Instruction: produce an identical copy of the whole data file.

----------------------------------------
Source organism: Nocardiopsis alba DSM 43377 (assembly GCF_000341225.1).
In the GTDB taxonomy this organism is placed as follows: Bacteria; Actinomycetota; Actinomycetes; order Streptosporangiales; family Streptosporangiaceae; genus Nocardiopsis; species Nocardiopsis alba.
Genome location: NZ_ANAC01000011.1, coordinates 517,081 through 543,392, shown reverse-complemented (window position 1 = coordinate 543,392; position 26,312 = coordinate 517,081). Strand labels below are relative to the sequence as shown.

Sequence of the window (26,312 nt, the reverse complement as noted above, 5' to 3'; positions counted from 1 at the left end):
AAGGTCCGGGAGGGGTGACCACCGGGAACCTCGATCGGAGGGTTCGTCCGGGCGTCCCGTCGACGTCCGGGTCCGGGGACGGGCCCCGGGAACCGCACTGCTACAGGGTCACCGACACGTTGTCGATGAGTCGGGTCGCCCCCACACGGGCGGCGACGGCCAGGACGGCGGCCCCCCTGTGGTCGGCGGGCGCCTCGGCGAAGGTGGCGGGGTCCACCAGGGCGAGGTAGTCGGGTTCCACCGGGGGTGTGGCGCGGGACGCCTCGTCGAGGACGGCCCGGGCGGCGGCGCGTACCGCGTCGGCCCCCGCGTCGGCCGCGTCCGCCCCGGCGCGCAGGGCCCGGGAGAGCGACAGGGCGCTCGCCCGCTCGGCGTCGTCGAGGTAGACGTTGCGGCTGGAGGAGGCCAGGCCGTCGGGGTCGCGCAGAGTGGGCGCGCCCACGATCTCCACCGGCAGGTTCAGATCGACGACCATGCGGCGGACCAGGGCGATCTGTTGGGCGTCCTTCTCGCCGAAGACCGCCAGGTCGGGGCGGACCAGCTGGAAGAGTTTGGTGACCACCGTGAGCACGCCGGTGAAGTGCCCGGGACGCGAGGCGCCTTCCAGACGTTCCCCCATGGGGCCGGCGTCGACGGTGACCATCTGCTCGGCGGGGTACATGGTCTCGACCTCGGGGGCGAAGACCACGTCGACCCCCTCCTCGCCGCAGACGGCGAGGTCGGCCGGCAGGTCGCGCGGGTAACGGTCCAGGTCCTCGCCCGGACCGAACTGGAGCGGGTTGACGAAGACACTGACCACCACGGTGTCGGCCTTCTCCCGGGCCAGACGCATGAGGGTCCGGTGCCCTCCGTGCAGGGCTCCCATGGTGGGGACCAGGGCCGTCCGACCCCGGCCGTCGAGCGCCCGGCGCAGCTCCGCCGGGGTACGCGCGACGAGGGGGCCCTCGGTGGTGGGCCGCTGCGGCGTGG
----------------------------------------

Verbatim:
Source organism: Nocardiopsis alba DSM 43377 (assembly GCF_000341225.1).
In the GTDB taxonomy this organism is placed as follows: Bacteria; Actinomycetota; Actinomycetes; order Streptosporangiales; family Streptosporangiaceae; genus Nocardiopsis; species Nocardiopsis alba.
Genome location: NZ_ANAC01000011.1, coordinates 517,081 through 543,392, shown reverse-complemented (window position 1 = coordinate 543,392; position 26,312 = coordinate 517,081). Strand labels below are relative to the sequence as shown.

Sequence of the window (26,312 nt, the reverse complement as noted above, 5' to 3'; positions counted from 1 at the left end):
AAGGTCCGGGAGGGGTGACCACCGGGAACCTCGATCGGAGGGTTCGTCCGGGCGTCCCGTCGACGTCCGGGTCCGGGGACGGGCCCCGGGAACCGCACTGCTACAGGGTCACCGACACGTTGTCGATGAGTCGGGTCGCCCCCACACGGGCGGCGACGGCCAGGACGGCGGCCCCCCTGTGGTCGGCGGGCGCCTCGGCGAAGGTGGCGGGGTCCACCAGGGCGAGGTAGTCGGGTTCCACCGGGGGTGTGGCGCGGGACGCCTCGTCGAGGACGGCCCGGGCGGCGGCGCGTACCGCGTCGGCCCCCGCGTCGGCCGCGTCCGCCCCGGCGCGCAGGGCCCGGGAGAGCGACAGGGCGCTCGCCCGCTCGGCGTCGTCGAGGTAGACGTTGCGGCTGGAGGAGGCCAGGCCGTCGGGGTCGCGCAGAGTGGGCGCGCCCACGATCTCCACCGGCAGGTTCAGATCGACGACCATGCGGCGGACCAGGGCGATCTGTTGGGCGTCCTTCTCGCCGAAGACCGCCAGGTCGGGGCGGACCAGCTGGAAGAGTTTGGTGACCACCGTGAGCACGCCGGTGAAGTGCCCGGGACGCGAGGCGCCTTCCAGACGTTCCCCCATGGGGCCGGCGTCGACGGTGACCATCTGCTCGGCGGGGTACATGGTCTCGACCTCGGGGGCGAAGACCACGTCGACCCCCTCCTCGCCGCAGACGGCGAGGTCGGCCGGCAGGTCGCGCGGGTAACGGTCCAGGTCCTCGCCCGGACCGAACTGGAGCGGGTTGACGAAGACACTGACCACCACGGTGTCGGCCTTCTCCCGGGCCAGACGCATGAGGGTCCGGTGCCCTCCGTGCAGGGCTCCCATGGTGGGGACCAGGGCCGTCCGACCCCGGCCGTCGAGCGCCCGGCGCAGCTCCGCCGGGGTACGCGCGACGAGGGGGCCCTCGGTGGTGGGCCGCTGCGGCGTGG